“A freak is anyone who doesn’t fit the norm,” says Jonathan Judge, co-creator and director of “Freak Fight,” a television pilot project about a teenage girl who breaks into a secret battle league to uncover the mysterious circumstances of her father’s disappearance.
The yearlong project certainly did not fit the norm for Wig and Makeup, Costume Design and Costume Technology students in the School of Design & Production who helped to bring the freaks to life. A one-time joint course offering between the two programs, “The Monster Class,” allowed for collaborations on everything, ranging from prosthetics to animatronics.
Are you ready to get your freak on?
Co-director of the Costume department Pam Knourek established a partnership through “Freak Fight” Costume Designer and UNCSA alumna Chris Field, and Judge and co-creator Jeremy Slutskin helped to determine the scale of the project.
“When I first told Pam about ‘Freak Fight,’ we were going to do just one or two outfits,” says Judge. “Of course that grew, just like the show did, from one or two to six.”
UNCSA students and faculty worked on concept design, build and implementation of costumes for Major Malfunction, Mashup, Eggosaurus, Pom Pom, Kid A and Tinker. W.R.I.S.T.Y., described as a bracelet/power gauntlet worn by Kid A, has a mind of its own and is a character in its own right.
When it was time to film the pilot in Los Angeles, two students took a cross-country road trip to deliver the final pieces because the cost to ship them would have exceeded the cost to build them.
The UNCSA team had only three in-person meetings with the full “Freak Fight” team during the year and relied heavily on Google Hangouts to make the coast-to-coast production work.
Watch how the production evolved, from wig design to on-set costume adjustments:
Slutskin initially created design concepts for the freaks in Photoshop, which provided a jumping off point for the students.
“I didn’t think about how people wear these costumes,” says Slutskin, laughing. “Can they fit into them? I designed things that were awesome, but impossible.”
Each character presented a unique set of challenges. “With Major, I learned how to do more servo work and also hair work—how to glue it onto different things,” says Joel Erwin, who graduated from the Wig and Makeup M.F.A. program in 2016.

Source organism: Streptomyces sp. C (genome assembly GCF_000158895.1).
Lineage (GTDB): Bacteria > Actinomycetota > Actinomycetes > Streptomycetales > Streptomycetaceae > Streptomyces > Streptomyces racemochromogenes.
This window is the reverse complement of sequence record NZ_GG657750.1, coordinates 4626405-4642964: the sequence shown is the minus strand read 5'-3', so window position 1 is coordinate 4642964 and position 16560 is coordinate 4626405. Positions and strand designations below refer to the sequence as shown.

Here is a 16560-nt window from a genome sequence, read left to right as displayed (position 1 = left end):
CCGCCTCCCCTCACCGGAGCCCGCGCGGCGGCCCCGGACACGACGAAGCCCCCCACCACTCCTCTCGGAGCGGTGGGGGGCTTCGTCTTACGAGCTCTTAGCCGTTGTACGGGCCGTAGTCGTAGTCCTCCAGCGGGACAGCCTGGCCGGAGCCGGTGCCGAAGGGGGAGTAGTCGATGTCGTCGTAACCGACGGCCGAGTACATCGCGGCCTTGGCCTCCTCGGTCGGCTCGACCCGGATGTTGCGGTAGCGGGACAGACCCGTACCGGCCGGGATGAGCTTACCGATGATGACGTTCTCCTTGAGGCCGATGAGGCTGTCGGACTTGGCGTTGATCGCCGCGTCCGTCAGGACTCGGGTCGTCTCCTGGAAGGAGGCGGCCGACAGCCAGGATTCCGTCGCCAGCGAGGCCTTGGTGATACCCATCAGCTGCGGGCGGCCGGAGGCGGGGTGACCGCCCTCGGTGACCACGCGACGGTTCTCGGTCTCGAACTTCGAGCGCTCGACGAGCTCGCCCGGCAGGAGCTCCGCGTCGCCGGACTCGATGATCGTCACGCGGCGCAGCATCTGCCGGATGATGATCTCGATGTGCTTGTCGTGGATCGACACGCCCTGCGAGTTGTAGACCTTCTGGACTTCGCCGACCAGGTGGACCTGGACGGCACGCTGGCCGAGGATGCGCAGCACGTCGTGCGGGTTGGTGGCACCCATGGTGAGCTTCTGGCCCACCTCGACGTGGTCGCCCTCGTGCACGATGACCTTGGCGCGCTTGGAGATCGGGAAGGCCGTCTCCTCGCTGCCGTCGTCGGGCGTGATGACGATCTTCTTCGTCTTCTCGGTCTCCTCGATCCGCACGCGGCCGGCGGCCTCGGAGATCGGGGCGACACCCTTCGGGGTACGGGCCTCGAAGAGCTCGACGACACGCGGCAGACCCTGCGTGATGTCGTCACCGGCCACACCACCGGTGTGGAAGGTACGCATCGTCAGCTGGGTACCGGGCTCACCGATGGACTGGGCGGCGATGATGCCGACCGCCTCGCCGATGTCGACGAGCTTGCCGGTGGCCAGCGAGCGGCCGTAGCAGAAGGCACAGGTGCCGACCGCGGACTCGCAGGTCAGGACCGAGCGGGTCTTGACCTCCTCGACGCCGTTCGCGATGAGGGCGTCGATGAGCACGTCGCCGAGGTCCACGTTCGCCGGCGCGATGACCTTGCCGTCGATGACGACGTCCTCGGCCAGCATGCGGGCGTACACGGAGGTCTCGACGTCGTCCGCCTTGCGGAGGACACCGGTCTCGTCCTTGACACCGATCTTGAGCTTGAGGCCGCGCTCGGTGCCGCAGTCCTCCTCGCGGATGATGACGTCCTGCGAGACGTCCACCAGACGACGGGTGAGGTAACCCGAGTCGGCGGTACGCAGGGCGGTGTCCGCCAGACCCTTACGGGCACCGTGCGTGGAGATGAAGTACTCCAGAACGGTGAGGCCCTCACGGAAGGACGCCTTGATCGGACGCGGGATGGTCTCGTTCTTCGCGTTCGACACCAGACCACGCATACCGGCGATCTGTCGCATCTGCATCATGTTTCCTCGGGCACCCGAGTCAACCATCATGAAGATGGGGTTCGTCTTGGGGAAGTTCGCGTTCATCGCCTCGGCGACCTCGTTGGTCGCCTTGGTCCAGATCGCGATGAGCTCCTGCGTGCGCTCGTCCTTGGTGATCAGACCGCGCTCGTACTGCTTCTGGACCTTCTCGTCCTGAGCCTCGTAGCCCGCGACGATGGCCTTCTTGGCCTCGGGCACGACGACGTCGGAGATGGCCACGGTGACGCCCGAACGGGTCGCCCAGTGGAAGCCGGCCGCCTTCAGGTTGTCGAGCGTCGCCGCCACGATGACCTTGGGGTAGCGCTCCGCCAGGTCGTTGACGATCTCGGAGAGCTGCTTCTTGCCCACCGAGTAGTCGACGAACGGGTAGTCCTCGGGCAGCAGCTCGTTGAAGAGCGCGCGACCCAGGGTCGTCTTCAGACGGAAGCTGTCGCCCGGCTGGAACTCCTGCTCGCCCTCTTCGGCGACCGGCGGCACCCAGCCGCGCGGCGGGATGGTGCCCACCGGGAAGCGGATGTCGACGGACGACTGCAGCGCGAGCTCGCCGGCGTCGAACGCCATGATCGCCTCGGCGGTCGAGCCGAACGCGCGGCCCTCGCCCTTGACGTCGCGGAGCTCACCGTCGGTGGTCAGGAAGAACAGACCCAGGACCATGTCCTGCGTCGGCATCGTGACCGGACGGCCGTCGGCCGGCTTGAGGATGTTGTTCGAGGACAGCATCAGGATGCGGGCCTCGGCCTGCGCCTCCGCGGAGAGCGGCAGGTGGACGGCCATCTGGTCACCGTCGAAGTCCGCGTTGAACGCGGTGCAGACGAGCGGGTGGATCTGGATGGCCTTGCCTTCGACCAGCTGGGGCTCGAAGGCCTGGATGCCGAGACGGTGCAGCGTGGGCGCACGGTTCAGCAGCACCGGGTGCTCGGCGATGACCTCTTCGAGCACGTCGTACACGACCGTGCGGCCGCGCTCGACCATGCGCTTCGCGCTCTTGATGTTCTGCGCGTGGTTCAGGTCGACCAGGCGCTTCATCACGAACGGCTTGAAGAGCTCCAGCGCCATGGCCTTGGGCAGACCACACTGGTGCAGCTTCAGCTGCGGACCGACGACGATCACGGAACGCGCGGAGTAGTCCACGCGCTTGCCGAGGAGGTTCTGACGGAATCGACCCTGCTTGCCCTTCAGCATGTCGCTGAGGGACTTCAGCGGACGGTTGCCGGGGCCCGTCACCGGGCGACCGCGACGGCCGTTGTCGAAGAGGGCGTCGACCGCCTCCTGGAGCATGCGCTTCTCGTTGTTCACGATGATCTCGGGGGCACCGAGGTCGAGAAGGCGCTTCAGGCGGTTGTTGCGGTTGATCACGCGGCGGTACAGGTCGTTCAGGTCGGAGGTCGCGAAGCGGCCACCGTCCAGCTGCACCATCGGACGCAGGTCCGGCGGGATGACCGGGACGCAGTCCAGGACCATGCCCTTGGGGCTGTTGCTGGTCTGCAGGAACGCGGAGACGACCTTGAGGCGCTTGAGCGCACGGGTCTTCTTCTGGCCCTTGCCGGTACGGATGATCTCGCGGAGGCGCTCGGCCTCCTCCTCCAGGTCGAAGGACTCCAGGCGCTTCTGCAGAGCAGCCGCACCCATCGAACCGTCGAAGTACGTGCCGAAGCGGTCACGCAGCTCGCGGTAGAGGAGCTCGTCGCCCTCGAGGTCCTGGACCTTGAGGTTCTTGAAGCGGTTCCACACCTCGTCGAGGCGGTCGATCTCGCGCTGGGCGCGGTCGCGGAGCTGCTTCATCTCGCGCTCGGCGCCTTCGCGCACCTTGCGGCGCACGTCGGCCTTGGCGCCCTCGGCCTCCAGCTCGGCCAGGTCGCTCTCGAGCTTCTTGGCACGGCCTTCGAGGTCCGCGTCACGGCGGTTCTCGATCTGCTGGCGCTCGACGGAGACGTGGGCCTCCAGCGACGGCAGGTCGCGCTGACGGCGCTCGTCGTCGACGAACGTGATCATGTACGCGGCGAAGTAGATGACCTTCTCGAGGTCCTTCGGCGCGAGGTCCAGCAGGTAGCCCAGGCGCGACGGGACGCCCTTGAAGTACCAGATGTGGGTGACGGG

Major also had two heads—a stunt head and an animatronic head, complete with a camera and baby monitor built in to help the actor see. Wig and Makeup student Jared Smith was responsible for the tiniest of details: controlling the movement of Major’s nose and cheeks to match his breathing.
The Eggo costume was extremely heavy, weighing far more than the actor who wore it. Judge and Slutskin wanted Mashup to be bigger, but when the costume grew in scale, the actor could no longer operate its long arms.
“It’s one thing to make a suit that looks cool on the outside,” says Judge. “But it’s another to make it function and let it handle the beatings we’re putting it through.”
Field was thrilled to have the opportunity to work with students at her alma mater.
“We view the students as professionals and treated them like any other professionals,” she says, adding that students were true collaborators and were relied heavily upon throughout the process. “There’s a lot of learning and growth happening, which is amazing to see.”
Things look a bit less “freaky” in the UNCSA shops now, as the pilot is complete and currently being shopped to potential buyers to develop it for children’s television or for a movie. But keep your eyes peeled–you never know when Kid A or her arch nemesis Pom Pom will reappear.
February 27, 2018